Patient recruitment is mandatory for all phases of clinical trials, yet it’s often treated like a distant afterthought. Patient recruitment delays are the main reason why clinical trials fail to complete on time. CW Weekly cited results from research conducted by Cutting Edge Information that an estimated 80% of trials fail to meet enrollment timelines, with as many as 50% of research trial sites enrolling one or no patients. These factors can cause a trial sponsor to lose millions of dollars by having to extend study timelines—subsequently delaying the drug’s regulatory clearance and greatly impacting sales.
The top barriers: communication and regulatory affairs
With dozens of clinical trials behind us, the top factors that we see contributing to patient recruitment challenges are communication and regulatory affairs.
Communicating with hundreds and sometimes thousands of stakeholders and patients on a global scale is time consuming and very detailed. It is an ongoing effort with demanding deadlines and requirements. Study Sites— approved research centers responsible for implementing the trial’s study protocol—retain the responsibility to communicate not only with their current patient population, but also with potential study participants. Site personnel who are tasked with overseeing patient recruitment communication make use of a variety of online and offline materials to create awareness, open dialogues, and build a sense of commitment with potential and existing trial participants. However, usage issues can arise with patient recruitment materials because the materials may have not been created by individuals with life sciences expertise. With that, they fall short on impact and relevance and will not be used, negatively impacting enrollment. Life science training and expertise is truly needed to fully engage the patient population on a global scale. For example, the graphic design of recruitment materials may not resonate with all potential patients. What seems appropriate and acceptable in North America may offend or alienate potential patients in China or Africa, for instance. In addition, text created for patient recruitment materials is often developed in English and subsequently translated for in-country use. When the text is improperly translated, the intended meaning can be lost and the recruitment materials become ineffective.
To further illustrate the impact of poor communications, a recent poll cited that patients were never made aware of a clinical trial which would have been an ideal match for their particular condition, despite the fact that their primary physician was serving as the Principal Investigator. How could well-developed patient communications have turned this scenario around and have supported stronger patient recruitment outcomes?
Poor communication between the CROs, Sites, and Sponsors can also lead to poor recruitment results. Oftentimes, desirable sites indicate that they are involved in too many clinical trials. This impacts the time and attention they can spend recruiting study participants for any given protocol. Poor communication leads to time wasted, money lost, and ineffective patient recruitment. Developing a well-thought-out global communication plan which includes a global patient recruitment strategy at the outset is imperative to the overall success of a global clinical trial.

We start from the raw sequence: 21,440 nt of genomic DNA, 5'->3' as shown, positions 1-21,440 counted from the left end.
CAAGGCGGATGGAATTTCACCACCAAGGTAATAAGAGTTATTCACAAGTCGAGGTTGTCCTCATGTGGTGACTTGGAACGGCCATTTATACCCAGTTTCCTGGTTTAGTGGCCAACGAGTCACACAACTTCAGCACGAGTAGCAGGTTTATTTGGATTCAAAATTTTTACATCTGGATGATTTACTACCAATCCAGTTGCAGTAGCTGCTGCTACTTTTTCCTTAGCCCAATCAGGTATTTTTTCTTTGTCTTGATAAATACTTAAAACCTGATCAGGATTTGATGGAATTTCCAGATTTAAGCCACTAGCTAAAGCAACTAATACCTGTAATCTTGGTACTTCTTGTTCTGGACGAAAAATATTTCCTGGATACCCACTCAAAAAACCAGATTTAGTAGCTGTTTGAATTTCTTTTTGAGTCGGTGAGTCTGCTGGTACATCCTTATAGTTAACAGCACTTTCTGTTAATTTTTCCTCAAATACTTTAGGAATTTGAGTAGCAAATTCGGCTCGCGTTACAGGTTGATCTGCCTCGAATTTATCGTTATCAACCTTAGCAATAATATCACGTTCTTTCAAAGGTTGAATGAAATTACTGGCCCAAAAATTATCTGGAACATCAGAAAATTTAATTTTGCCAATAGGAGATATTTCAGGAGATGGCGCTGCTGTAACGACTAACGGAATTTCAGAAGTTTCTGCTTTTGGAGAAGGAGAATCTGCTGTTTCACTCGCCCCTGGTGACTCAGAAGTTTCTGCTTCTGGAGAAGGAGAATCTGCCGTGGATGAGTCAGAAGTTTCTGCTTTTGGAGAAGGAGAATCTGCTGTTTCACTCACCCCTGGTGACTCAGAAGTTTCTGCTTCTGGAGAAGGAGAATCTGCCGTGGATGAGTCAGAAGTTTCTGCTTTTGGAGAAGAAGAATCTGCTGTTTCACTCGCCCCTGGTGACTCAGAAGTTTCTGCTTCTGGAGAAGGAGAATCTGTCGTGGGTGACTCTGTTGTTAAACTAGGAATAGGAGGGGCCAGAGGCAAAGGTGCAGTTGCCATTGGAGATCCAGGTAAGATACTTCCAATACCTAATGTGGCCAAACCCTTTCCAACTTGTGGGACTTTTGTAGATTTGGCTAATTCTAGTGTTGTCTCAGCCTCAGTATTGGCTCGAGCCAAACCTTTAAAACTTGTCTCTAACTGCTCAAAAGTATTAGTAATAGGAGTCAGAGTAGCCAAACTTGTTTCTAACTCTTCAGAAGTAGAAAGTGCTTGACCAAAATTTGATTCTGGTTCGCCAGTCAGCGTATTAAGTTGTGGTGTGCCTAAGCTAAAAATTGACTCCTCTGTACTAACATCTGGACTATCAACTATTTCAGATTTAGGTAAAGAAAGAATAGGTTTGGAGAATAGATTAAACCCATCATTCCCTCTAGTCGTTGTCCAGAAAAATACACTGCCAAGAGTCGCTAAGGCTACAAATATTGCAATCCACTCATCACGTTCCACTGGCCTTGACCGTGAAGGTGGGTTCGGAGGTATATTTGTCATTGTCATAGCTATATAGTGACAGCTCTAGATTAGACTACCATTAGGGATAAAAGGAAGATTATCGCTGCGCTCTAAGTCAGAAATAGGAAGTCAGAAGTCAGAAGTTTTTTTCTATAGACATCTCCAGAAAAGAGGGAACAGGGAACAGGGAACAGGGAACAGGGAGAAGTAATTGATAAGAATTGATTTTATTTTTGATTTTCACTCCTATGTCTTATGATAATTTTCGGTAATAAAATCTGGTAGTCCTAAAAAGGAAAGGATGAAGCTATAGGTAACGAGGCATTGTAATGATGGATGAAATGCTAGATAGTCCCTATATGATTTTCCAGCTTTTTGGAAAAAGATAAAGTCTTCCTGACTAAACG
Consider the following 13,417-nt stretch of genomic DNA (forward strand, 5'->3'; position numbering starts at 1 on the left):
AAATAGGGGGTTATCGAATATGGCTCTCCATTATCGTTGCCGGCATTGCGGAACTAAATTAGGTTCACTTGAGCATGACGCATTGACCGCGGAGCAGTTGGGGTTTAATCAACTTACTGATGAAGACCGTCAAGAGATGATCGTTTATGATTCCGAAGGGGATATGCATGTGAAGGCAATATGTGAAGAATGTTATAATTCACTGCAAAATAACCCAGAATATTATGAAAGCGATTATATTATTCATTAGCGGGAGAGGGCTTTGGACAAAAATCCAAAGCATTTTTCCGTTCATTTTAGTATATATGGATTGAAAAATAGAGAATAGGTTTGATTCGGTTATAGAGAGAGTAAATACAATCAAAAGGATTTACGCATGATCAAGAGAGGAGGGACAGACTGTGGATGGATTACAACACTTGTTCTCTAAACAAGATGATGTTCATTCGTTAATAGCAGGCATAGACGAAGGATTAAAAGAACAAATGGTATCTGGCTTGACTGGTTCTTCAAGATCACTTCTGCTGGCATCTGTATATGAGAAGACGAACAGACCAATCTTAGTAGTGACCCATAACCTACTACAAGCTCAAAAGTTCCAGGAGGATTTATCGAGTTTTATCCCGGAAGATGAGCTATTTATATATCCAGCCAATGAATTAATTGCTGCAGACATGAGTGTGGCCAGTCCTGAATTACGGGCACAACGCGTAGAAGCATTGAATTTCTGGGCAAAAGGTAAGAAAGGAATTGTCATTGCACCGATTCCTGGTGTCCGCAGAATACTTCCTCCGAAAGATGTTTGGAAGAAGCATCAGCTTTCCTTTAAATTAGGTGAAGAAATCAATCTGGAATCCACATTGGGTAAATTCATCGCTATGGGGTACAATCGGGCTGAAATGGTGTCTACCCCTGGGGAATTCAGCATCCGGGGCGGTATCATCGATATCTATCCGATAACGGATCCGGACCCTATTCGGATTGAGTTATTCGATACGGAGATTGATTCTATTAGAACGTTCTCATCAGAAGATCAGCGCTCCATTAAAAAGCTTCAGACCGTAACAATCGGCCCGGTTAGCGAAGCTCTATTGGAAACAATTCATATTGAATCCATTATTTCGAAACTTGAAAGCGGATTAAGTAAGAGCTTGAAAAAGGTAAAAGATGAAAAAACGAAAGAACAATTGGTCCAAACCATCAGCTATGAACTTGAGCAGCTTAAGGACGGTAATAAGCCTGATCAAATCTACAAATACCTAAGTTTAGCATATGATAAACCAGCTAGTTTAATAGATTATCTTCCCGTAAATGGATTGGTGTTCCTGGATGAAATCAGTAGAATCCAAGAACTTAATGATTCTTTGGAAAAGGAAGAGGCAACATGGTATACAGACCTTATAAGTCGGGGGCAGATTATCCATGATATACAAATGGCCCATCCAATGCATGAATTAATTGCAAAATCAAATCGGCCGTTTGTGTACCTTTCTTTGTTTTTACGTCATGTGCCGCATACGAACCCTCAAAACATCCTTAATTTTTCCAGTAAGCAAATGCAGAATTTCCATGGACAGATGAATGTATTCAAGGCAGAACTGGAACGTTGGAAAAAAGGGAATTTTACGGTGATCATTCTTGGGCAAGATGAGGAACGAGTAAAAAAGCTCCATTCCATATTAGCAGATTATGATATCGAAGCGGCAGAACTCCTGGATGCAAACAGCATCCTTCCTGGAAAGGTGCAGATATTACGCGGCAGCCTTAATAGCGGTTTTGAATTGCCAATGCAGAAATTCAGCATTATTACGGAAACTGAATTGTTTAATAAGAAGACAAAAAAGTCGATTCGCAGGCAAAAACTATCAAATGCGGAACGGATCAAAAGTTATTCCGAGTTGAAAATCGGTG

Each country has varying regulatory requirements and approval timelines that determine how quickly a Site can be activated and start enrolling study participants. Historically, Sites in different countries don’t start patient recruitment activities at the same time. CROs are typically entrusted with facilitating regulatory affairs activities on behalf of the Sponsor. This is challenging because in a global clinical trial, a CRO is responsible for facilitating regulatory approvals and site activations in multiple countries for 30, 50, or sometimes over 100 sites. In an ever-changing regulatory environment, it is very challenging to be fully aware of each country’s regulatory requirement, especially when most CROs do not have in-country regulatory affairs professionals with in-depth knowledge of the country’s regulations. If a regulatory submission is not done correctly and is subsequently rejected by the local Ethics Committee or Regulatory Authority, the overall study recruitment timeline can be adversely affected. The longer a Site is inactive, the less likely they will be able to recruit a single patient into the clinical trial. Being aware of and communicating each country’s regulatory requirements at the onset of a clinical trial is important to streamlining Site activations and ultimately improving patient recruitment activities.
A better way to overcoming global recruitment challenges
Lionbridge Life Sciences has a dedicated network of in-country experts who are knowledgeable in all phases of clinical research, particularly patient communication and regulatory affairs requirements. These in-country experts include:
- Clinical translators
- Medical reviewers
- Regulatory affairs experts
Partnering with Lionbridge Life Sciences can quickly alleviate many of the challenges associated with patient recruitment, helping you achieve efficient and strong study enrollment. To learn more, download our webinar on Global Patient Recruitment and Retention Strategies.